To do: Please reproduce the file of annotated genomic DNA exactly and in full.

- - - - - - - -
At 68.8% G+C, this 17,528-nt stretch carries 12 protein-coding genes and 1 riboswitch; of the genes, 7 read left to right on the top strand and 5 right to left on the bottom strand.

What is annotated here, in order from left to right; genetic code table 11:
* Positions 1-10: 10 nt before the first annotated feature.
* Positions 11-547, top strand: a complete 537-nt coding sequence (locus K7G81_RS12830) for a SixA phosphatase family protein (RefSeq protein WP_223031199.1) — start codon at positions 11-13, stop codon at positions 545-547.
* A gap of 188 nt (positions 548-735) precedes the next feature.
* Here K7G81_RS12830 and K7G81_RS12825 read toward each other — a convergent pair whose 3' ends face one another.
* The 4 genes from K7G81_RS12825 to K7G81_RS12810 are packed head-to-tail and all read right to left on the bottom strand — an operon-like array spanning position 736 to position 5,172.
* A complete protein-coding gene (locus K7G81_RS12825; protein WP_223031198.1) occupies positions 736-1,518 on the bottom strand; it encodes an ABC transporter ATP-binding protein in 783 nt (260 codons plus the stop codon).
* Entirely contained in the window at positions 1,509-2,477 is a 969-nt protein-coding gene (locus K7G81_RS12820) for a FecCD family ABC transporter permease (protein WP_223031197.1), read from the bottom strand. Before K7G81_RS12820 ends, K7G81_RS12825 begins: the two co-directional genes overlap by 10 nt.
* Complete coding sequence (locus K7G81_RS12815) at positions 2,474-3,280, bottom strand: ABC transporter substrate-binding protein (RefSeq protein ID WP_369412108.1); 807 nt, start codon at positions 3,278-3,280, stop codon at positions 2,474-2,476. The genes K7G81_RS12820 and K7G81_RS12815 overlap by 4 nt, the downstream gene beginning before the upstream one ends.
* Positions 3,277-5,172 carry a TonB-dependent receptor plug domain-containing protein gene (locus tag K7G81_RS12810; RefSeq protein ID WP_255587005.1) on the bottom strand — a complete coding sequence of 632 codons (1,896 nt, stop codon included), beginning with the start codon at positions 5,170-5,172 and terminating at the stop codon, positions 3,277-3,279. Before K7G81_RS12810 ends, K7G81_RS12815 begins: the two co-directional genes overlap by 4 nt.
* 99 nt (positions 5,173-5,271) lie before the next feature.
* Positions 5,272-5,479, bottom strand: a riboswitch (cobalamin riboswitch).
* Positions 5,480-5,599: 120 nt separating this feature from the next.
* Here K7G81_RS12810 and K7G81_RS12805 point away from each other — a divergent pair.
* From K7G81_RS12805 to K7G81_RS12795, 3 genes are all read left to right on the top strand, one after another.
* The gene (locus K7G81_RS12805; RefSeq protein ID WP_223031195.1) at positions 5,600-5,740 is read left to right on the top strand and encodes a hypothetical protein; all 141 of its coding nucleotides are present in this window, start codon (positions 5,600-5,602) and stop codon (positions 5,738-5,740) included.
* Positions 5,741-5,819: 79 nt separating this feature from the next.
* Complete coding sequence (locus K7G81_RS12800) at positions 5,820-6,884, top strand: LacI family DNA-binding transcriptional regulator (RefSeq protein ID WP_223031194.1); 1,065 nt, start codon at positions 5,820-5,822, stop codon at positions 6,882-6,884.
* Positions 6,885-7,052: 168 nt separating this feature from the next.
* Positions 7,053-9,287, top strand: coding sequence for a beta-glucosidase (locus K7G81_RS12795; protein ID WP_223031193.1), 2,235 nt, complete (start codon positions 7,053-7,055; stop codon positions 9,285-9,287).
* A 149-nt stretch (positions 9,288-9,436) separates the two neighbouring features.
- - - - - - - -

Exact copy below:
At 68.8% G+C, this 17,528-nt stretch carries 12 protein-coding genes and 1 riboswitch; of the genes, 7 read left to right on the top strand and 5 right to left on the bottom strand.

What is annotated here, in order from left to right; genetic code table 11:
* Positions 1-10: 10 nt before the first annotated feature.
* Positions 11-547, top strand: a complete 537-nt coding sequence (locus K7G81_RS12830) for a SixA phosphatase family protein (RefSeq protein WP_223031199.1) — start codon at positions 11-13, stop codon at positions 545-547.
* A gap of 188 nt (positions 548-735) precedes the next feature.
* Here K7G81_RS12830 and K7G81_RS12825 read toward each other — a convergent pair whose 3' ends face one another.
* The 4 genes from K7G81_RS12825 to K7G81_RS12810 are packed head-to-tail and all read right to left on the bottom strand — an operon-like array spanning position 736 to position 5,172.
* A complete protein-coding gene (locus K7G81_RS12825; protein WP_223031198.1) occupies positions 736-1,518 on the bottom strand; it encodes an ABC transporter ATP-binding protein in 783 nt (260 codons plus the stop codon).
* Entirely contained in the window at positions 1,509-2,477 is a 969-nt protein-coding gene (locus K7G81_RS12820) for a FecCD family ABC transporter permease (protein WP_223031197.1), read from the bottom strand. Before K7G81_RS12820 ends, K7G81_RS12825 begins: the two co-directional genes overlap by 10 nt.
* Complete coding sequence (locus K7G81_RS12815) at positions 2,474-3,280, bottom strand: ABC transporter substrate-binding protein (RefSeq protein ID WP_369412108.1); 807 nt, start codon at positions 3,278-3,280, stop codon at positions 2,474-2,476. The genes K7G81_RS12820 and K7G81_RS12815 overlap by 4 nt, the downstream gene beginning before the upstream one ends.
* Positions 3,277-5,172 carry a TonB-dependent receptor plug domain-containing protein gene (locus tag K7G81_RS12810; RefSeq protein ID WP_255587005.1) on the bottom strand — a complete coding sequence of 632 codons (1,896 nt, stop codon included), beginning with the start codon at positions 5,170-5,172 and terminating at the stop codon, positions 3,277-3,279. Before K7G81_RS12810 ends, K7G81_RS12815 begins: the two co-directional genes overlap by 4 nt.
* 99 nt (positions 5,173-5,271) lie before the next feature.
* Positions 5,272-5,479, bottom strand: a riboswitch (cobalamin riboswitch).
* Positions 5,480-5,599: 120 nt separating this feature from the next.
* Here K7G81_RS12810 and K7G81_RS12805 point away from each other — a divergent pair.
* From K7G81_RS12805 to K7G81_RS12795, 3 genes are all read left to right on the top strand, one after another.
* The gene (locus K7G81_RS12805; RefSeq protein ID WP_223031195.1) at positions 5,600-5,740 is read left to right on the top strand and encodes a hypothetical protein; all 141 of its coding nucleotides are present in this window, start codon (positions 5,600-5,602) and stop codon (positions 5,738-5,740) included.
* Positions 5,741-5,819: 79 nt separating this feature from the next.
* Complete coding sequence (locus K7G81_RS12800) at positions 5,820-6,884, top strand: LacI family DNA-binding transcriptional regulator (RefSeq protein ID WP_223031194.1); 1,065 nt, start codon at positions 5,820-5,822, stop codon at positions 6,882-6,884.
* Positions 6,885-7,052: 168 nt separating this feature from the next.
* Positions 7,053-9,287, top strand: coding sequence for a beta-glucosidase (locus K7G81_RS12795; protein ID WP_223031193.1), 2,235 nt, complete (start codon positions 7,053-7,055; stop codon positions 9,285-9,287).
* A 149-nt stretch (positions 9,288-9,436) separates the two neighbouring features.